From THE HINDU group of publications
Friday, November 02, 2001


Pocket money melts into ice-cream, chocolates

Neha Kaushik


IMPULSE foods rule the preference scale as far as the buying behaviour of children in India is concerned. In fact, the top six expense items for children seem to be impulse foods, with 17 per cent of the total pocket money spent on ice-creams, 12 per cent on chocolates and 10 per cent each on soft drinks and fast food.

This was one of the findings of a survey conducted by research agency NFO-MBL, called Junior Perspectives 2001. The survey, conducted on 7-14 year olds (belonging to SEC A, B, C) from Mumbai, Delhi, Chennai, Kolkata, Bangalore, Ahmedabad, Vijayawada, and Lucknow, attempts to study the child's preferences and behaviour both as a child and as a consumer.

According to the survey, almost half the children (about 49 per cent) in India enjoy pocket money, averaging about Rs 132 per month. However, the amount varies dramatically across different cities.

Meanwhile, on an average, about Rs 1,139 is spent on clothes for children every year, with all 100 per cent of the respondents saying that they have spent on this category in the last one year.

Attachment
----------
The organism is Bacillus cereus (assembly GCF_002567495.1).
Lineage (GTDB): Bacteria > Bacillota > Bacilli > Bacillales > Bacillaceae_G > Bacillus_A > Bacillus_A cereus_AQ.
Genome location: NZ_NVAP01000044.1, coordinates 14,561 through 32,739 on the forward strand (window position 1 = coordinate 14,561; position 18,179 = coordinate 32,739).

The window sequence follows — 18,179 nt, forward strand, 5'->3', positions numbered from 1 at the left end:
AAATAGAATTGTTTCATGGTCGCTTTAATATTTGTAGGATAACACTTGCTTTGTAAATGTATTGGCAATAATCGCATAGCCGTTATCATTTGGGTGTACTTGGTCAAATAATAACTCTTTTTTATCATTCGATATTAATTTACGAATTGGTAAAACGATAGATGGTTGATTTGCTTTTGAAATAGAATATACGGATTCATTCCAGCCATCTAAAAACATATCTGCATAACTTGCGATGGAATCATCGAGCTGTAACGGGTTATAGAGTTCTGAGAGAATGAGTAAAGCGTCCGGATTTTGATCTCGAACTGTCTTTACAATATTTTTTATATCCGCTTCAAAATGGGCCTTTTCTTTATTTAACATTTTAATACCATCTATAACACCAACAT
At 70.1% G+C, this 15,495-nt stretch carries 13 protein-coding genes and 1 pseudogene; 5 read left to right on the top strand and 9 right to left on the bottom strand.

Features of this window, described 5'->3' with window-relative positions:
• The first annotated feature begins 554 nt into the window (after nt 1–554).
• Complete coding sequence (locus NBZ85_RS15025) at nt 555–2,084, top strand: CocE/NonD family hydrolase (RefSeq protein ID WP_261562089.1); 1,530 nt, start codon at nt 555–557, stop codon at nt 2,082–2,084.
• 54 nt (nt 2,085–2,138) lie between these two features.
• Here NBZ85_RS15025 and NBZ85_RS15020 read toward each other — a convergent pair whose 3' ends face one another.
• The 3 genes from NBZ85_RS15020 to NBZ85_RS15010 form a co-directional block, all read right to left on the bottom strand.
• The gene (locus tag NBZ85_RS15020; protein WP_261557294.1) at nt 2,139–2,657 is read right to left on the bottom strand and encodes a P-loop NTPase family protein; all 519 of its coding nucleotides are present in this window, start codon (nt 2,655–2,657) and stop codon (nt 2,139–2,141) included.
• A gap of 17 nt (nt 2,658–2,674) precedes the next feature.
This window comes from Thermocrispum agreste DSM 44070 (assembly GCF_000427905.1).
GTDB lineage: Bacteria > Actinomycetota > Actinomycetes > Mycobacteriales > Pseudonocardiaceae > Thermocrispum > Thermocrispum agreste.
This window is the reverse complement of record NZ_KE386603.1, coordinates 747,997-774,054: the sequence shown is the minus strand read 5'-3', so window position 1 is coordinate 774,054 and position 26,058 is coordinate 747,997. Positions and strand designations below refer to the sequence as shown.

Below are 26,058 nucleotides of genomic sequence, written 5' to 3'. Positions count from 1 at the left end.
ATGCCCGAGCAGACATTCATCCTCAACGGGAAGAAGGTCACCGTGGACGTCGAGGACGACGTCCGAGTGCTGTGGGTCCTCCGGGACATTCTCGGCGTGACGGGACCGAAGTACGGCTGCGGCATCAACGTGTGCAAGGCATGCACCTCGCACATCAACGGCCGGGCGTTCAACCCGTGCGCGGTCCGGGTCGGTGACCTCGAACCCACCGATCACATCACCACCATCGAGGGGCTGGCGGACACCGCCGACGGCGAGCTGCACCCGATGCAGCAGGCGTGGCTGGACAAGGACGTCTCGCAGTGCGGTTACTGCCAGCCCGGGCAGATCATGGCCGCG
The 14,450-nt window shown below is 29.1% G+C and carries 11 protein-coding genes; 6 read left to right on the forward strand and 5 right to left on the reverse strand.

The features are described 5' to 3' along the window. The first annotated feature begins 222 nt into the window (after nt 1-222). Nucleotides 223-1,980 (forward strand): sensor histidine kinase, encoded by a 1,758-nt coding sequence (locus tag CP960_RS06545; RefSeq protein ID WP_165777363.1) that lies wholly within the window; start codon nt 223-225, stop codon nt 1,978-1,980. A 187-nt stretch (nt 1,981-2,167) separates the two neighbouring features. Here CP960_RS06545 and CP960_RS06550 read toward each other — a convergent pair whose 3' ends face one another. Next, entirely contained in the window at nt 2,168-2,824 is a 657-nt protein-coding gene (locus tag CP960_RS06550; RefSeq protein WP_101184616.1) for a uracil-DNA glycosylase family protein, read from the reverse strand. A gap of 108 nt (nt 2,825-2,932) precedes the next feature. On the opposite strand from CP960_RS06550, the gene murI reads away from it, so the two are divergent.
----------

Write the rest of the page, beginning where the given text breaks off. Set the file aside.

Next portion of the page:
Following closely are birthday presents for the children with 90 per cent of the respondents having spent on this category (an average of Rs 459) and birthday parties (an average spend of Rs 1,133) with 50 per cent of the respondents having spent on them.

And expectedly, with increasing modernisation, the child has emerged as a powerful influencer on almost all indulgence purchases. In fact, according to the survey, the mother actually admits the child's influence even in the purchase of personal care brands. And this increases as the child grows older.

The survey finds that along with progressing age from 7 to 13 years comes a need for more independence, a need to be recognised as individuals and to be treated as grown-ups. For instance, a higher percentage of older children admitted to be buying items for the home and selecting his/her clothes.

However, this independence need not be mistaken for growing disenchantment with family or home. Most children rated parents to be their most valued possessions followed by toys and books at a distant second and third respectively.

In fact, the father emerges as the all-powerful role model for both boys and girls. Interestingly, though the survey finds that the mother is looked upon as a role model by some girls, they are clearly not looked to for guidance by their sons.

This could, however, change in the years to come as more and more women aim to have a professional career and become earning members of the family.

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